By David Kim
When you publicize a business, you are claiming a trademark, whether or not you realize it. That’s because there are two kinds of trademarks. Many businesses officially register their mark as a statutory trademark with the U.S. Patent and Trademark Office (uspto.gov), which entitles a company to use the name in every state. But a common-law trademark is yours once you start using a name, whether or not you register it. Provided it doesn’t infringe on another’s existing mark, it allows you to use the name in your local market or state, and your claim to it grows stronger as your business grows.
A company intending to go national should register its trademark even before it opens its doors. Before filing, do a comprehensive search (in the USPTO’s searchable online database) of other national trademarks and of locally registered and common-law trademarks. (See “Resources” below for trademark searchers.) You are looking for any mark that could be confused with yours in the same line of business or in a connected one.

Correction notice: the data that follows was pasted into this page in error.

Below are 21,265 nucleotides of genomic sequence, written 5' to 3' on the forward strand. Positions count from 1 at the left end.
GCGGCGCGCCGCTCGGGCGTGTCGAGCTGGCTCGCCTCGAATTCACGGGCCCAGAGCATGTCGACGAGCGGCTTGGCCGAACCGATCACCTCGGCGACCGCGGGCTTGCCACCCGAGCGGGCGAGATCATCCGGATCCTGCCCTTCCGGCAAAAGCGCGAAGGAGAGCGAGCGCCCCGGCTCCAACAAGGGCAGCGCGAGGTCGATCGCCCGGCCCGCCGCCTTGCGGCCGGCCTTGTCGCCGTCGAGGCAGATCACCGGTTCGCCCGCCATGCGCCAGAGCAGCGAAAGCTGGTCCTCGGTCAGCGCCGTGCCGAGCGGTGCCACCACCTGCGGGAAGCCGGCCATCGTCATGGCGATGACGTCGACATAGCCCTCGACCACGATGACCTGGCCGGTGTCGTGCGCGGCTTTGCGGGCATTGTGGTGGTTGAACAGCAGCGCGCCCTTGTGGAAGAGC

A registered trademark allows you to force another company using the same or a confusingly close name to change it—but only if the other company adopted the name after yours was registered. A company using the name locally first is free to continue doing so, can limit your entry into that market, and can even object to your application, making the process more expensive.
Even a company that plans to stay local should avoid potential conflicts by confirming that its chosen name hasn’t already been nationally registered, says Jonathan Jennings, a trademark lawyer at the Chicago firm Pattishall, McAuliffe, Newbury, Hilliard & Geraldson.
Two main trademark-search services are CT Corsearch (ctcorsearch.com;; comprehensive search from $605) and Thomson CompuMark (compumark.thomson.com or 800-692-8833; full U.S. searches from $595).